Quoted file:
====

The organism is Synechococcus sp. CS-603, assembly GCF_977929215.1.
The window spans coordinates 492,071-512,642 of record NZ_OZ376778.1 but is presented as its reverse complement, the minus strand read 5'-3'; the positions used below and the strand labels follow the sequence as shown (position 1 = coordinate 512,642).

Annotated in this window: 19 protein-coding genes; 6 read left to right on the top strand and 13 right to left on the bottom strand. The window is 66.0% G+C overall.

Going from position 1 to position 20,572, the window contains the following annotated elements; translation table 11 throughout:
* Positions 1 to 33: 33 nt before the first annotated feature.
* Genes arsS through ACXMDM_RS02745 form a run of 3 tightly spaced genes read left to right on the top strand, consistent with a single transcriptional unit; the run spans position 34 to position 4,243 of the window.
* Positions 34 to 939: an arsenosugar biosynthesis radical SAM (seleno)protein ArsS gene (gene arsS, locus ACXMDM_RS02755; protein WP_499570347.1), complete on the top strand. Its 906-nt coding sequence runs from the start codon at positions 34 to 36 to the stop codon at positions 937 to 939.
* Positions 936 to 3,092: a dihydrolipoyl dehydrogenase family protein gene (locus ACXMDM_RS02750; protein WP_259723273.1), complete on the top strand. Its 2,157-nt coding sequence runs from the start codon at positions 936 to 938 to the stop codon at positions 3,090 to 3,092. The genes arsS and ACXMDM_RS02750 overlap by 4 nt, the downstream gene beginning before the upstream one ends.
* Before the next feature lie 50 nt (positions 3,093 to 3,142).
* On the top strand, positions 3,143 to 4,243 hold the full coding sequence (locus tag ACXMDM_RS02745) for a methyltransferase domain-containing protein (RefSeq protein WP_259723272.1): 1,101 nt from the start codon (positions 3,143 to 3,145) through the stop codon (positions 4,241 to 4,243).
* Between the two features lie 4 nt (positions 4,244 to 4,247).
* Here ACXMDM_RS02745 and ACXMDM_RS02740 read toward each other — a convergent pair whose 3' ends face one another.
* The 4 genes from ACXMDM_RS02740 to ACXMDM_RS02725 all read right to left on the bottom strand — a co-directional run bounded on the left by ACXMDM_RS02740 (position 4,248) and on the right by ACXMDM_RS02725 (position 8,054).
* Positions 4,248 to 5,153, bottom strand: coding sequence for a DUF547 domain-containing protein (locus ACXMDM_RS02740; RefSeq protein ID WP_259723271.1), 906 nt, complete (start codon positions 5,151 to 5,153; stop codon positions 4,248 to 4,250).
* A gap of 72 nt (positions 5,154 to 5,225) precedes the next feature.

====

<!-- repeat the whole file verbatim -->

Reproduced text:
The organism is Synechococcus sp. CS-603, assembly GCF_977929215.1.
The window spans coordinates 492,071-512,642 of record NZ_OZ376778.1 but is presented as its reverse complement, the minus strand read 5'-3'; the positions used below and the strand labels follow the sequence as shown (position 1 = coordinate 512,642).

Annotated in this window: 19 protein-coding genes; 6 read left to right on the top strand and 13 right to left on the bottom strand. The window is 66.0% G+C overall.

Going from position 1 to position 20,572, the window contains the following annotated elements; translation table 11 throughout:
* Positions 1 to 33: 33 nt before the first annotated feature.
* Genes arsS through ACXMDM_RS02745 form a run of 3 tightly spaced genes read left to right on the top strand, consistent with a single transcriptional unit; the run spans position 34 to position 4,243 of the window.
* Positions 34 to 939: an arsenosugar biosynthesis radical SAM (seleno)protein ArsS gene (gene arsS, locus ACXMDM_RS02755; protein WP_499570347.1), complete on the top strand. Its 906-nt coding sequence runs from the start codon at positions 34 to 36 to the stop codon at positions 937 to 939.
* Positions 936 to 3,092: a dihydrolipoyl dehydrogenase family protein gene (locus ACXMDM_RS02750; protein WP_259723273.1), complete on the top strand. Its 2,157-nt coding sequence runs from the start codon at positions 936 to 938 to the stop codon at positions 3,090 to 3,092. The genes arsS and ACXMDM_RS02750 overlap by 4 nt, the downstream gene beginning before the upstream one ends.
* Before the next feature lie 50 nt (positions 3,093 to 3,142).
* On the top strand, positions 3,143 to 4,243 hold the full coding sequence (locus tag ACXMDM_RS02745) for a methyltransferase domain-containing protein (RefSeq protein WP_259723272.1): 1,101 nt from the start codon (positions 3,143 to 3,145) through the stop codon (positions 4,241 to 4,243).
* Between the two features lie 4 nt (positions 4,244 to 4,247).
* Here ACXMDM_RS02745 and ACXMDM_RS02740 read toward each other — a convergent pair whose 3' ends face one another.
* The 4 genes from ACXMDM_RS02740 to ACXMDM_RS02725 all read right to left on the bottom strand — a co-directional run bounded on the left by ACXMDM_RS02740 (position 4,248) and on the right by ACXMDM_RS02725 (position 8,054).
* Positions 4,248 to 5,153, bottom strand: coding sequence for a DUF547 domain-containing protein (locus ACXMDM_RS02740; RefSeq protein ID WP_259723271.1), 906 nt, complete (start codon positions 5,151 to 5,153; stop codon positions 4,248 to 4,250).
* A gap of 72 nt (positions 5,154 to 5,225) precedes the next feature.